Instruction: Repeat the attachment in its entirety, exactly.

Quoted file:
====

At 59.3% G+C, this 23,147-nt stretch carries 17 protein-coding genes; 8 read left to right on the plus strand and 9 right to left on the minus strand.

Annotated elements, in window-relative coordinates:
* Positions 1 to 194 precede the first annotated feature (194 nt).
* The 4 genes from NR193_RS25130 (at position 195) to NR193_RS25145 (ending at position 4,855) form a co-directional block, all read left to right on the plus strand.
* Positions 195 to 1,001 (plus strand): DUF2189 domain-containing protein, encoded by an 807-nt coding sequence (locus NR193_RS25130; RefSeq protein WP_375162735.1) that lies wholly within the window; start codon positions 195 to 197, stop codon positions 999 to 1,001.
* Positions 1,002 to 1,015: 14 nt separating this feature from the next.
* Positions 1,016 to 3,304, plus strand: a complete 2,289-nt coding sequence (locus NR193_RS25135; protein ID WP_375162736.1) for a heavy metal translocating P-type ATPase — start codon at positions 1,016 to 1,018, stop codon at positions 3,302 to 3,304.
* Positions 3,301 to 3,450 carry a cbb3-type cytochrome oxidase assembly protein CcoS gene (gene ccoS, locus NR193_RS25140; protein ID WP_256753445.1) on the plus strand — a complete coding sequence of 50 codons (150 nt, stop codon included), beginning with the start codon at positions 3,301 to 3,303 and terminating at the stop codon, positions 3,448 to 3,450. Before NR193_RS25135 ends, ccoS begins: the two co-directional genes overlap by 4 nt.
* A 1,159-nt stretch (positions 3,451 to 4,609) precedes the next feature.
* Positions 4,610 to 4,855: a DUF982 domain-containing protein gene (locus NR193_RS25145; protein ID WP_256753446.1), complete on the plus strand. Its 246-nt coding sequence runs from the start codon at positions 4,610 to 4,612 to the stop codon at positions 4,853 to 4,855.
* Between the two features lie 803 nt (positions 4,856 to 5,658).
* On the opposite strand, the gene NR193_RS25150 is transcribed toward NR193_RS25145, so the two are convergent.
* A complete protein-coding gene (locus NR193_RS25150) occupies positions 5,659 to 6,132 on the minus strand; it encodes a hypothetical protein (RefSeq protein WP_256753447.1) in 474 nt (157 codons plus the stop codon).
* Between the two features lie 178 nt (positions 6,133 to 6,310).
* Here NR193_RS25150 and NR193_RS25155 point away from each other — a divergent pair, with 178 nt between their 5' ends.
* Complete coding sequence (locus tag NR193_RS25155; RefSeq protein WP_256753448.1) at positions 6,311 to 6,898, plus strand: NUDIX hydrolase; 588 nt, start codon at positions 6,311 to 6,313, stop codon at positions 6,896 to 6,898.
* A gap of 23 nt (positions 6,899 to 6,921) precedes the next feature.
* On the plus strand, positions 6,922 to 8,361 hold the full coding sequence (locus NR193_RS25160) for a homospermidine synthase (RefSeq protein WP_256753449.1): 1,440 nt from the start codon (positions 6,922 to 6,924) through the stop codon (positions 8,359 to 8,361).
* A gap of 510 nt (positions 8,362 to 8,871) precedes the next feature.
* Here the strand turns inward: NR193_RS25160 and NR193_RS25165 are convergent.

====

At 59.3% G+C, this 23,147-nt stretch carries 17 protein-coding genes; 8 read left to right on the plus strand and 9 right to left on the minus strand.

Annotated elements, in window-relative coordinates:
* Positions 1 to 194 precede the first annotated feature (194 nt).
* The 4 genes from NR193_RS25130 (at position 195) to NR193_RS25145 (ending at position 4,855) form a co-directional block, all read left to right on the plus strand.
* Positions 195 to 1,001 (plus strand): DUF2189 domain-containing protein, encoded by an 807-nt coding sequence (locus NR193_RS25130; RefSeq protein WP_375162735.1) that lies wholly within the window; start codon positions 195 to 197, stop codon positions 999 to 1,001.
* Positions 1,002 to 1,015: 14 nt separating this feature from the next.
* Positions 1,016 to 3,304, plus strand: a complete 2,289-nt coding sequence (locus NR193_RS25135; protein ID WP_375162736.1) for a heavy metal translocating P-type ATPase — start codon at positions 1,016 to 1,018, stop codon at positions 3,302 to 3,304.
* Positions 3,301 to 3,450 carry a cbb3-type cytochrome oxidase assembly protein CcoS gene (gene ccoS, locus NR193_RS25140; protein ID WP_256753445.1) on the plus strand — a complete coding sequence of 50 codons (150 nt, stop codon included), beginning with the start codon at positions 3,301 to 3,303 and terminating at the stop codon, positions 3,448 to 3,450. Before NR193_RS25135 ends, ccoS begins: the two co-directional genes overlap by 4 nt.
* A 1,159-nt stretch (positions 3,451 to 4,609) precedes the next feature.
* Positions 4,610 to 4,855: a DUF982 domain-containing protein gene (locus NR193_RS25145; protein ID WP_256753446.1), complete on the plus strand. Its 246-nt coding sequence runs from the start codon at positions 4,610 to 4,612 to the stop codon at positions 4,853 to 4,855.
* Between the two features lie 803 nt (positions 4,856 to 5,658).
* On the opposite strand, the gene NR193_RS25150 is transcribed toward NR193_RS25145, so the two are convergent.
* A complete protein-coding gene (locus NR193_RS25150) occupies positions 5,659 to 6,132 on the minus strand; it encodes a hypothetical protein (RefSeq protein WP_256753447.1) in 474 nt (157 codons plus the stop codon).
* Between the two features lie 178 nt (positions 6,133 to 6,310).
* Here NR193_RS25150 and NR193_RS25155 point away from each other — a divergent pair, with 178 nt between their 5' ends.
* Complete coding sequence (locus tag NR193_RS25155; RefSeq protein WP_256753448.1) at positions 6,311 to 6,898, plus strand: NUDIX hydrolase; 588 nt, start codon at positions 6,311 to 6,313, stop codon at positions 6,896 to 6,898.
* A gap of 23 nt (positions 6,899 to 6,921) precedes the next feature.
* On the plus strand, positions 6,922 to 8,361 hold the full coding sequence (locus NR193_RS25160) for a homospermidine synthase (RefSeq protein WP_256753449.1): 1,440 nt from the start codon (positions 6,922 to 6,924) through the stop codon (positions 8,359 to 8,361).
* A gap of 510 nt (positions 8,362 to 8,871) precedes the next feature.
* Here the strand turns inward: NR193_RS25160 and NR193_RS25165 are convergent.